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Bespoke: The Beginning of the End

Discussion in 'Classic Menswear' started by RSS, Jan 6, 2010.

  1. George

    George Senior member

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    [​IMG] There is a cloth that for the longest time I considered having made-up as an odd coat (sport coat) ... but could never bring myself to pull the trigger. I just didn’t know if it was right for me. And yes, I know that’s saying a lot given my taste. Be that as it may … I bought the cloth and sent it to a "tailor of a lesser God" (one neither on Savile Row nor in Naples) to be made up as a trial/test coat. My thought ... if I like the look ... I would purchase more cloth and send it along to London for the real thing. Well, the trial/test coat is in ... and I like it. But ... I also have a dilemma ... I'm no longer at all certain that I need the “real thing.” This may well suffice just as is ... and be my real thing. I'm not saying I’d never need or use high-end bespoke again ... but 90% of the time ... this really could work. I imagine my confession will get me expelled from some bespoke circles. And some SF & AAAC members may never speak to me again ... but ... oh well, c'est la vie.
    In England you can get Bespoke for at least half of what you pay on Savile Row, regardless of what anyone on here says and in many cases the make is better than on Savile Row you just need to know where to look. With Savile Row part of what you're paying for is the history and the ceremony, but these don't make it a better suit, probably just a 'better' overall experience. Once you're wearing your suit/coat most will not know or care about it's genus, they'll just see a well cut garment, which is ultimately what you want. After speaking to friends and seeing personally the work of many of the Saville Row elite there is only one tailor on there who I'd be willing to try.
     


  2. apropos

    apropos Senior member

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    After speaking to friends and seeing personally the work of many of the Saville Row elite there is only one tailor on there who I'd be willing to try.
    Ah, welcome - another aficionado of Paul Jheeta's fine work.
     


  3. George

    George Senior member

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    Ah, welcome - another aficionado of Paul Jheeta's fine work.

    Who the fuck is Paul Jeehta...?
     


  4. Sator

    Sator Senior member

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    In England you can get Bespoke for at least half of what you pay on Savile Row, regardless of what anyone on here says and in many cases the make is better than on Savile Row you just need to know where to look. With Savile Row part of what you're paying for is the history and the ceremony, but these don't make it a better suit, probably just a 'better' overall experience. Once you're wearing your suit/coat most will not know or care about it's genus, they'll just see a well cut garment, which is ultimately what you want. After speaking to friends and seeing personally the work of many of the Saville Row elite there is only one tailor on there who I'd be willing to try.
    I think this is a devastatingly candid appraisal of things. I fear that the skill basis on SR is spread much thinner than it once was. The attraction of the place is mostly, as you say, for the "history and ceremony" ie you pay extra to get the SR label just as you do to get an Armani or Prada label on a suit. These days there are far too many catastrophic West-End Breakdowns (as The Tailor & Cutter Journal dubbed them back in the 1930s) coming out of SR. Still, you still do spot some superb workmanship out of SR eg Henry Poole and Steed so it's not all doom and gloom.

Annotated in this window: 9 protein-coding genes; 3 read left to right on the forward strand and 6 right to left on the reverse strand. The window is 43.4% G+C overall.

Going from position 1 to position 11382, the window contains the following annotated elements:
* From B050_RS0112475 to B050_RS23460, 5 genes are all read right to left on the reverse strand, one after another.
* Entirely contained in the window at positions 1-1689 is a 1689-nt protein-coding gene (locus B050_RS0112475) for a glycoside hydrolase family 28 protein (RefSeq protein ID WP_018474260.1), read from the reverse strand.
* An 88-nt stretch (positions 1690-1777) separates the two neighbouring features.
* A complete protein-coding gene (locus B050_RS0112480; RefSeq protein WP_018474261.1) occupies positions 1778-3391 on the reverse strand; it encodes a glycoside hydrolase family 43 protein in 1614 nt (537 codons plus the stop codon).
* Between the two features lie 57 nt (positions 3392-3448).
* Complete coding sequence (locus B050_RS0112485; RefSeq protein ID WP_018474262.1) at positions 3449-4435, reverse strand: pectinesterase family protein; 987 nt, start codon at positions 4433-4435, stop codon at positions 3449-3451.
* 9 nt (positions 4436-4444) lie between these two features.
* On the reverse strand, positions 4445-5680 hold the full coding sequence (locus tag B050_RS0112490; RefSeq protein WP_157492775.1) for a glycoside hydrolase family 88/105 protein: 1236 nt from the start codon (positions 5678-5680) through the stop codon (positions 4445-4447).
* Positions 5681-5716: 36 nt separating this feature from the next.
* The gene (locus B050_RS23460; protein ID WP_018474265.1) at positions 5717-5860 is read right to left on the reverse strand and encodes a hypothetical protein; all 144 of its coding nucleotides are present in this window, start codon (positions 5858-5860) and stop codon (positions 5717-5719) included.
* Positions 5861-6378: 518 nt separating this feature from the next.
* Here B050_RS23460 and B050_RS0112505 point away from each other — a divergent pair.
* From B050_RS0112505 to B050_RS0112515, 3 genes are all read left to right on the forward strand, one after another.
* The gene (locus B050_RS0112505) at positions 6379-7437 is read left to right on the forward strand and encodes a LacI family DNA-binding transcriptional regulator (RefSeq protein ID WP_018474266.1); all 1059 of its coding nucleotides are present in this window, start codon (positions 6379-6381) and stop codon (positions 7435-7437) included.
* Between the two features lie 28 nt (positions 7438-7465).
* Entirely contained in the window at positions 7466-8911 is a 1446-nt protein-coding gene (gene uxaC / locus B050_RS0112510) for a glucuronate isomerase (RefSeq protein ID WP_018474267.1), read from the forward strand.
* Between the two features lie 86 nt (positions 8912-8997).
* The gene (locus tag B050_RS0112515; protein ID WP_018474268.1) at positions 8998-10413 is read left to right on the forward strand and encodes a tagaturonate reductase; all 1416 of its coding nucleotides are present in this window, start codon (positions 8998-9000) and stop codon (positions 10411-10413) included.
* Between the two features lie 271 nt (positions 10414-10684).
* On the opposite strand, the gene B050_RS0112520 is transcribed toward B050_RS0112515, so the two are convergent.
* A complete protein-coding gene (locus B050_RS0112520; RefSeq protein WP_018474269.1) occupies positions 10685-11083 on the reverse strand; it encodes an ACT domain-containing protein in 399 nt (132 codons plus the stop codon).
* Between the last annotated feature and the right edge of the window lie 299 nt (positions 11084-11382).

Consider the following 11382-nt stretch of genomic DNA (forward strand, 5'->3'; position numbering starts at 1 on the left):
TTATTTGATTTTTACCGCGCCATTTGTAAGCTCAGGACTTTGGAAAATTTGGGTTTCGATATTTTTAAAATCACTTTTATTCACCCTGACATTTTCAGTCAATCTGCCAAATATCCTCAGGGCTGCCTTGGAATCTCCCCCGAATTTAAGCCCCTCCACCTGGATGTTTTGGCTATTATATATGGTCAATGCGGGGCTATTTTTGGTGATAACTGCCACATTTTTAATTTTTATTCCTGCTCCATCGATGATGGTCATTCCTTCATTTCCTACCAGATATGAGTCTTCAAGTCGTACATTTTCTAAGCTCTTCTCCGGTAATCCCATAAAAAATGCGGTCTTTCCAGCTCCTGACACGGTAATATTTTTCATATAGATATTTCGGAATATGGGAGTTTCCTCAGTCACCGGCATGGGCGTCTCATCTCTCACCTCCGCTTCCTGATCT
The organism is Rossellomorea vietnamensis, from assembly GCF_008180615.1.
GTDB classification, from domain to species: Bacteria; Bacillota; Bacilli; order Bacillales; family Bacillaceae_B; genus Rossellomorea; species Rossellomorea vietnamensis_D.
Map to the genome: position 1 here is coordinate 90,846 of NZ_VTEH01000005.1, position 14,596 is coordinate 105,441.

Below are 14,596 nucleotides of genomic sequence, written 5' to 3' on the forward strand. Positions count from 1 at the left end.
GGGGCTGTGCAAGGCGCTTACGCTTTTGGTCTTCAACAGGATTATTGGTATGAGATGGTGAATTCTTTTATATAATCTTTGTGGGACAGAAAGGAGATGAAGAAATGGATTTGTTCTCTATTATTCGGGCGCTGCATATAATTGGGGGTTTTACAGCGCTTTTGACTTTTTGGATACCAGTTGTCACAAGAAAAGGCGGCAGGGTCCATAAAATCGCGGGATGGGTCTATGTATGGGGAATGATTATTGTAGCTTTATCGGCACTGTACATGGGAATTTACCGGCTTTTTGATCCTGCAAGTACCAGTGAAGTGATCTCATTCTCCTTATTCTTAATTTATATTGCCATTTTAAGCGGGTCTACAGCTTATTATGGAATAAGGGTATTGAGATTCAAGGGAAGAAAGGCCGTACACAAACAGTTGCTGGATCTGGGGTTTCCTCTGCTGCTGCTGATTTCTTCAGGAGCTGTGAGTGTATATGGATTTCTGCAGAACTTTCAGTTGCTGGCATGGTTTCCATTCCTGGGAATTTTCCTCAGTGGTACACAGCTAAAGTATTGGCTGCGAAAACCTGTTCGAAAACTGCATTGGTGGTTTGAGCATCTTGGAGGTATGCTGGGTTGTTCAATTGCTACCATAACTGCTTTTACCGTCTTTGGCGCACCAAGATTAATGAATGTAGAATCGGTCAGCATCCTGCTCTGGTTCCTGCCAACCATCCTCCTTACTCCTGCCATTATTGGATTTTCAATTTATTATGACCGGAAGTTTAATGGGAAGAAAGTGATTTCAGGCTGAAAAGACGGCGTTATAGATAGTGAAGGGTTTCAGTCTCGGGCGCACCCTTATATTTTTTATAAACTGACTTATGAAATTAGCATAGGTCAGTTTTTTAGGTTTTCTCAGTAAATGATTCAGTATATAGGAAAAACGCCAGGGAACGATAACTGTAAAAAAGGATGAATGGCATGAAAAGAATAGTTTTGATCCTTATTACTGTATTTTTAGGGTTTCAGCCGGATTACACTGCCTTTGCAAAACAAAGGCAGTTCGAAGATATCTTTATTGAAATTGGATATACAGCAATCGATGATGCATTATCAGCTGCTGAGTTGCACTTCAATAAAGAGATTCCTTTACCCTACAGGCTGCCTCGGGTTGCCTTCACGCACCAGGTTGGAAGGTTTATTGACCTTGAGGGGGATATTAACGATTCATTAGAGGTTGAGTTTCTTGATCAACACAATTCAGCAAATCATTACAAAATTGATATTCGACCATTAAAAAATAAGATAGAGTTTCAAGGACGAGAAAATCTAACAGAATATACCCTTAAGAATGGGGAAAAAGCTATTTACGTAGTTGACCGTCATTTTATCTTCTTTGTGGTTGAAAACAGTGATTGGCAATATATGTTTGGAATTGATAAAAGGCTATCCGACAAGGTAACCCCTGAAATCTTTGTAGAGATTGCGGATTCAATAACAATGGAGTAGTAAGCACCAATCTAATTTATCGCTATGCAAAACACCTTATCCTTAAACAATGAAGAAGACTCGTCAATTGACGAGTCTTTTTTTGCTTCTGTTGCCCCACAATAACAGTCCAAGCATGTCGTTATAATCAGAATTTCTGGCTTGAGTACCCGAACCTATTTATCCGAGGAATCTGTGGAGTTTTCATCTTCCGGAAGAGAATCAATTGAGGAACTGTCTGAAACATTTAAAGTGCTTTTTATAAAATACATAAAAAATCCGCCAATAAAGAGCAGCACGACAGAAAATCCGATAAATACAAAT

5. voxsartoria

    voxsartoria Goon member

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    Still, there you still do spot some superb workmanship out of SR eg Henry Poole and Steed so it's not all doom and gloom.

    While the history of Steed is firmly rooted in SR, West End, and London tailoring, I think it more accurate to view it as intermediate in character between an SR house and the type of tailor George is describing given that Steed is physically located in Cumbria. It is also an owner/proprieter operation with the owner's son apprenticing, which also differs from the director/employee structure common in larger SR firms. Pooles and Steed are quite different, I think.

    When I choose Steed over A&S, it was because I thought it more likely to develop a closer interaction over time with the man making the suit. I can't say that it would not have happened with A&S; but I can say that it has happened with Edwin.

    I still do not share your appall at a demise on Savile Row, at least not to a degree greater than the diminishment of tailoring in general because of its increasingly narrow application in the daily affairs of most men.


    - B
     


  6. George

    George Senior member

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    While the history of Steed is firmly rooted in SR, West End, and London tailoring, I think it more accurate to view it as intermediate in character between an SR house and the type of tailor George is describing given that Steed is physically located in Cumbria. It is also an owner/proprieter operation with the owner's son apprenticing, which also differs from the director/employee structure common in larger SR firms. Pooles and Steed are quite different, I think. When I choose Steed over A&S, it was because I thought it more likely to develop a closer interaction over time with the man making the suit. I can't say that it would not have happened with A&S; but I can say that it has happened with Edwin. I still do not share your appall at a demise on Savile Row, at least not to a degree greater than the diminishment of tailoring in general because of its increasingly narrow application in the daily affairs of most men. - B
    The smaller tailors offer a more personnel approach to their tailoring, more flexibility and the overall quality is usually of a higher standard as well. By the way, sorry to hear about the passing of Deboise's tailor. One of the tailors I use is a fellow Liverpudlian and about the same age. He probably knew him.
     


  7. RSS

    RSS Senior member

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    In England you can get Bespoke for at least half of what you pay on Savile Row, regardless of what anyone on here says and in many cases the make is better than on Savile Row you just need to know where to look.
    I'm not addressing this specifically to George ... I just like and agree with that he is saying ... and am using his post to help make my point.

    I have gone further afield than one or two steps off Savile Row. But, I'm not going to say more until all the tests are in and I have a better feeling for what I have. And even then ... I don't want anyone following me out of a misunderstanding of what I am saying.